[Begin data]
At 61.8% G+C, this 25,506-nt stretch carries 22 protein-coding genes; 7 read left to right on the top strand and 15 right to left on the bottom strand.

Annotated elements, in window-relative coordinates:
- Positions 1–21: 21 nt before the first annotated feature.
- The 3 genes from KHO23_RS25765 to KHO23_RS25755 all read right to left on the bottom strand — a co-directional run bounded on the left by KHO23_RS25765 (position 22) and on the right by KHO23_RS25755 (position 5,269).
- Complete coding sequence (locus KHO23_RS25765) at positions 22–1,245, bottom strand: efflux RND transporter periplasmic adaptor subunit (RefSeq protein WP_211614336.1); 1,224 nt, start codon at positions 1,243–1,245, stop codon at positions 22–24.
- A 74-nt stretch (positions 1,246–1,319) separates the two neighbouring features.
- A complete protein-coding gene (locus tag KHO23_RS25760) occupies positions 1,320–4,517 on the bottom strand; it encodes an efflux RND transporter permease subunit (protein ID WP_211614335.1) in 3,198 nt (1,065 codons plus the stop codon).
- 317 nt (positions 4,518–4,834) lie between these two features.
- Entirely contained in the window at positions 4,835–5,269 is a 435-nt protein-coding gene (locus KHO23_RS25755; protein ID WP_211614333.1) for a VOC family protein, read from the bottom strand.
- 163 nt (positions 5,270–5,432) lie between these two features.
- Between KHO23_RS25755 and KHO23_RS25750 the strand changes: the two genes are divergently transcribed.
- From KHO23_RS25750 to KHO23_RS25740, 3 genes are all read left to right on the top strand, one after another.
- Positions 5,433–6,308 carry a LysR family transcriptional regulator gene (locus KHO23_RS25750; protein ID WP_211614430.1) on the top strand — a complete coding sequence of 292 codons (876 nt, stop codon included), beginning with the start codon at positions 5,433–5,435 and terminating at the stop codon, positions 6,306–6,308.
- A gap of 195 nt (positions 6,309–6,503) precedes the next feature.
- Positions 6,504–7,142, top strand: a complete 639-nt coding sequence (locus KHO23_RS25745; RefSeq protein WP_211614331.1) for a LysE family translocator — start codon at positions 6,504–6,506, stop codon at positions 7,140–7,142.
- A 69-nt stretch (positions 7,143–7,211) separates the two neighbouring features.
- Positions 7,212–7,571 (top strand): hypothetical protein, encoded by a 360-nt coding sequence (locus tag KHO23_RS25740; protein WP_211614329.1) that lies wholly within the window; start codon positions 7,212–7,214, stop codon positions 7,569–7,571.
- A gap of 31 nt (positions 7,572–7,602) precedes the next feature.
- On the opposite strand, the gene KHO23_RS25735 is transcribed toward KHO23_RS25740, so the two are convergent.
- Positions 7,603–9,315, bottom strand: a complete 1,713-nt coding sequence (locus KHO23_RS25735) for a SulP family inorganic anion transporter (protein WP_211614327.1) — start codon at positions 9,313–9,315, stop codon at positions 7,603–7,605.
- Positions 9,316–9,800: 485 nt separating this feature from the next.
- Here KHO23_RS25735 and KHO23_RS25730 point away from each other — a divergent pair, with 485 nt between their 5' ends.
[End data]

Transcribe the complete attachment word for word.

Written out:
At 61.8% G+C, this 25,506-nt stretch carries 22 protein-coding genes; 7 read left to right on the top strand and 15 right to left on the bottom strand.

Annotated elements, in window-relative coordinates:
- Positions 1–21: 21 nt before the first annotated feature.
- The 3 genes from KHO23_RS25765 to KHO23_RS25755 all read right to left on the bottom strand — a co-directional run bounded on the left by KHO23_RS25765 (position 22) and on the right by KHO23_RS25755 (position 5,269).
- Complete coding sequence (locus KHO23_RS25765) at positions 22–1,245, bottom strand: efflux RND transporter periplasmic adaptor subunit (RefSeq protein WP_211614336.1); 1,224 nt, start codon at positions 1,243–1,245, stop codon at positions 22–24.
- A 74-nt stretch (positions 1,246–1,319) separates the two neighbouring features.
- A complete protein-coding gene (locus tag KHO23_RS25760) occupies positions 1,320–4,517 on the bottom strand; it encodes an efflux RND transporter permease subunit (protein ID WP_211614335.1) in 3,198 nt (1,065 codons plus the stop codon).
- 317 nt (positions 4,518–4,834) lie between these two features.
- Entirely contained in the window at positions 4,835–5,269 is a 435-nt protein-coding gene (locus KHO23_RS25755; protein ID WP_211614333.1) for a VOC family protein, read from the bottom strand.
- 163 nt (positions 5,270–5,432) lie between these two features.
- Between KHO23_RS25755 and KHO23_RS25750 the strand changes: the two genes are divergently transcribed.
- From KHO23_RS25750 to KHO23_RS25740, 3 genes are all read left to right on the top strand, one after another.
- Positions 5,433–6,308 carry a LysR family transcriptional regulator gene (locus KHO23_RS25750; protein ID WP_211614430.1) on the top strand — a complete coding sequence of 292 codons (876 nt, stop codon included), beginning with the start codon at positions 5,433–5,435 and terminating at the stop codon, positions 6,306–6,308.
- A gap of 195 nt (positions 6,309–6,503) precedes the next feature.
- Positions 6,504–7,142, top strand: a complete 639-nt coding sequence (locus KHO23_RS25745; RefSeq protein WP_211614331.1) for a LysE family translocator — start codon at positions 6,504–6,506, stop codon at positions 7,140–7,142.
- A 69-nt stretch (positions 7,143–7,211) separates the two neighbouring features.
- Positions 7,212–7,571 (top strand): hypothetical protein, encoded by a 360-nt coding sequence (locus tag KHO23_RS25740; protein WP_211614329.1) that lies wholly within the window; start codon positions 7,212–7,214, stop codon positions 7,569–7,571.
- A gap of 31 nt (positions 7,572–7,602) precedes the next feature.
- On the opposite strand, the gene KHO23_RS25735 is transcribed toward KHO23_RS25740, so the two are convergent.
- Positions 7,603–9,315, bottom strand: a complete 1,713-nt coding sequence (locus KHO23_RS25735) for a SulP family inorganic anion transporter (protein WP_211614327.1) — start codon at positions 9,313–9,315, stop codon at positions 7,603–7,605.
- Positions 9,316–9,800: 485 nt separating this feature from the next.
- Here KHO23_RS25735 and KHO23_RS25730 point away from each other — a divergent pair, with 485 nt between their 5' ends.